She tried to get me married, but instead she found me a job. She matched me up with her daughter. I neglected to ask if I owe her shadchanus. I appreciated her gesture and am thankful to be working. It provides structure to my day and helps financially. It is a few hours a day but gets me going early in the morning with a brisk walk to our office a mile away.
We connected on our first phone call. She called to set me up with a gentleman I had heard about. I knew he did not want to date me and shared with her my story of why not. She related, as someone in her family was similarly challenged. My gut told me I could be candid about my journey. I was not disappointed.
A few months after I married, she called to set me up again. She was thrilled to hear I had met my husband. We schmoozed. I told her I could not work as a social worker because I was not yet licensed in Florida. She heard me and stored the information. I forgot about it.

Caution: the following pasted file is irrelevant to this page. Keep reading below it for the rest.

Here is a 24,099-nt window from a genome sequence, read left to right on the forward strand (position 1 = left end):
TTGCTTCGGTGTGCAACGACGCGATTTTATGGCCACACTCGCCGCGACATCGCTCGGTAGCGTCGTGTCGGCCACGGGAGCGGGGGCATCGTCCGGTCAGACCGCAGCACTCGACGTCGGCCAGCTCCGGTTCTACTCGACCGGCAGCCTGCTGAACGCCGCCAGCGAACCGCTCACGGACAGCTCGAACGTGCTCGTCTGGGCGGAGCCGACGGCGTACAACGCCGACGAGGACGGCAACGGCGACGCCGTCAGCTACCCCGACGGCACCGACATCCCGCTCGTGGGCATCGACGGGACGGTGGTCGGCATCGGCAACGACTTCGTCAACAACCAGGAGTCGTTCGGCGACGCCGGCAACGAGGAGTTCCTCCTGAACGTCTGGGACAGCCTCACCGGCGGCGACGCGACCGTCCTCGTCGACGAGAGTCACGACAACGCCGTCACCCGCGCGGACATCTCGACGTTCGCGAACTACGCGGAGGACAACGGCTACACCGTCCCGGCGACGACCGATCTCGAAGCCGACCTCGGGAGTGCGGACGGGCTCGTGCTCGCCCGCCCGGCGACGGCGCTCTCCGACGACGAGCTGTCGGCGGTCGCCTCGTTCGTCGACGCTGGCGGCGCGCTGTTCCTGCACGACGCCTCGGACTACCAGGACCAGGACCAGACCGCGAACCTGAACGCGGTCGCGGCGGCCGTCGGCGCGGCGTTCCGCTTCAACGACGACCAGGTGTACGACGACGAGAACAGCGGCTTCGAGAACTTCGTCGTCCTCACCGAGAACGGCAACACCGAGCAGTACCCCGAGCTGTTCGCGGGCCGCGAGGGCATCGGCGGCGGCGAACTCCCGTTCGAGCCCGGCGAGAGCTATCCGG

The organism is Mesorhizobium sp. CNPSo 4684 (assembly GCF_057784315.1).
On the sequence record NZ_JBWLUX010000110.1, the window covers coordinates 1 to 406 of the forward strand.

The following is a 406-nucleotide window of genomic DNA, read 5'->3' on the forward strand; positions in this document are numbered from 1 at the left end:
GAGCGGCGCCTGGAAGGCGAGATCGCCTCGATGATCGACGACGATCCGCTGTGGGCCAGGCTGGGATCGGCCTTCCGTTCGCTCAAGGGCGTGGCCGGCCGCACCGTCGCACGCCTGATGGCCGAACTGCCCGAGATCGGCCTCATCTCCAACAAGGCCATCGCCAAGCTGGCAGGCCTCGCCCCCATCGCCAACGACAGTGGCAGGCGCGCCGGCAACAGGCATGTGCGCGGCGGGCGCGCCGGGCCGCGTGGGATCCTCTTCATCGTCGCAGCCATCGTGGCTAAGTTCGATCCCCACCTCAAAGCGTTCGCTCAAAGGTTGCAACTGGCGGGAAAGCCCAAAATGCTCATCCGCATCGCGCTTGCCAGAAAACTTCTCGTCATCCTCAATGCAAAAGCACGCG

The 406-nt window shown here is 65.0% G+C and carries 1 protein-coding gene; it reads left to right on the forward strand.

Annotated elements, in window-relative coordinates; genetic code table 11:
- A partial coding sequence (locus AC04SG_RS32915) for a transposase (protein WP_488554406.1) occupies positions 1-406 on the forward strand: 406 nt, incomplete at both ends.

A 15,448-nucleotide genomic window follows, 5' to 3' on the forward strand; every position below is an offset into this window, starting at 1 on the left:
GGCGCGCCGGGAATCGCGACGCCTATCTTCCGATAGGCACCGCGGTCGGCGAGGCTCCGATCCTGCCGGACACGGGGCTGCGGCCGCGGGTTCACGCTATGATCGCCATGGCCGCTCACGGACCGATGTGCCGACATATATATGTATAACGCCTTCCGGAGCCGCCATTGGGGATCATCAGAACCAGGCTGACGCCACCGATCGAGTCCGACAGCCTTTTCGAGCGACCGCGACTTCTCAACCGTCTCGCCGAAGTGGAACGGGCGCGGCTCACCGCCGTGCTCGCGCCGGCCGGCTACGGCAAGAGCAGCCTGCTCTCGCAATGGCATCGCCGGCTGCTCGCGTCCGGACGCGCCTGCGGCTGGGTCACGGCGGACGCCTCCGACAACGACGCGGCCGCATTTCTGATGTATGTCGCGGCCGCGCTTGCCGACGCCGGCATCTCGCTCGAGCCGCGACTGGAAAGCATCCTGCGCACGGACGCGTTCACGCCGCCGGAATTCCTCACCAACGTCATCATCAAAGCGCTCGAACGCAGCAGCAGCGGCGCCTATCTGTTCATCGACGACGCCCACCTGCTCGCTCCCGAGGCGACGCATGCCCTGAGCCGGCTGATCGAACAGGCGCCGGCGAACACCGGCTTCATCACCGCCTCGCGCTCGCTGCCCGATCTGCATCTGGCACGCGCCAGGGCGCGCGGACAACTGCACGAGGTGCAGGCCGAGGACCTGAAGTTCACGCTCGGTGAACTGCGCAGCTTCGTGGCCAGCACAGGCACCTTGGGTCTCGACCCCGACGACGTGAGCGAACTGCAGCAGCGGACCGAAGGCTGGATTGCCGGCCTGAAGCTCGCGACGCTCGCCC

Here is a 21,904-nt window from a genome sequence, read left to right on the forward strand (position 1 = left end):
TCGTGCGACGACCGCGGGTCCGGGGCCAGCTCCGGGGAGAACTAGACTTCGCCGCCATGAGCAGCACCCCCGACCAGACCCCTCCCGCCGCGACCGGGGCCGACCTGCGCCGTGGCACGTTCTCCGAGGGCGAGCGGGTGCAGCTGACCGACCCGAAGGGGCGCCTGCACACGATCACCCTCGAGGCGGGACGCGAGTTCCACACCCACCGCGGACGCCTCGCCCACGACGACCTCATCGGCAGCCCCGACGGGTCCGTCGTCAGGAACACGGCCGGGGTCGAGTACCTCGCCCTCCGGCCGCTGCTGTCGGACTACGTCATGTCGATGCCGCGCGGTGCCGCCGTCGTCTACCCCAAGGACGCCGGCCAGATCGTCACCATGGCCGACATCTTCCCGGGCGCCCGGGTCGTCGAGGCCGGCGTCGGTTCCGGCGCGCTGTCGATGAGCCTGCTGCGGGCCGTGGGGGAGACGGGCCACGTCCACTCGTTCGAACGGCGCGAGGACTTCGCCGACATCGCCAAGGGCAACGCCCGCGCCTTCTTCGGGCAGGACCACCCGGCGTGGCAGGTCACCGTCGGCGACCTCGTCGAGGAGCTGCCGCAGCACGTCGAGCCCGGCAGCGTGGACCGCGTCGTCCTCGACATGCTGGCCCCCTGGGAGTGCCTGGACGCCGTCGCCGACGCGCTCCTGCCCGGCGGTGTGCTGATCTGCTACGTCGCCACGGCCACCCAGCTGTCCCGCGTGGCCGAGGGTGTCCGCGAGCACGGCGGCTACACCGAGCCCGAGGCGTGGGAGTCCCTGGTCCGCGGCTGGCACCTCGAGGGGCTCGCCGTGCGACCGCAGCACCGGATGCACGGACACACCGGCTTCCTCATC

About two months later, she called to inquire if I want to work for her daughter. My heart danced at her thoughtfulness. Even though the job was not my line of work I enthusiastically accepted. I knew being busy outside of the home would make for a happier me and hence a happier marriage. I was also curious about learning new skills. My “shadchan” strongly recommended me to her daughter, making me feel confident it would work out.
Interestingly, her call came a few days after learning about the power of bentching with concentration. My mother had shared a moving story about a man who remained nourished during the Holocaust because he meticulously bentched. I took the story to heart and pledged to understand what I say. I am a work in progress.
Traditionally, a shadchan makes matches between husband and wife. Perhaps there are other kinds of matchmakers. Mine found me a job. But more so, in her I found a friend.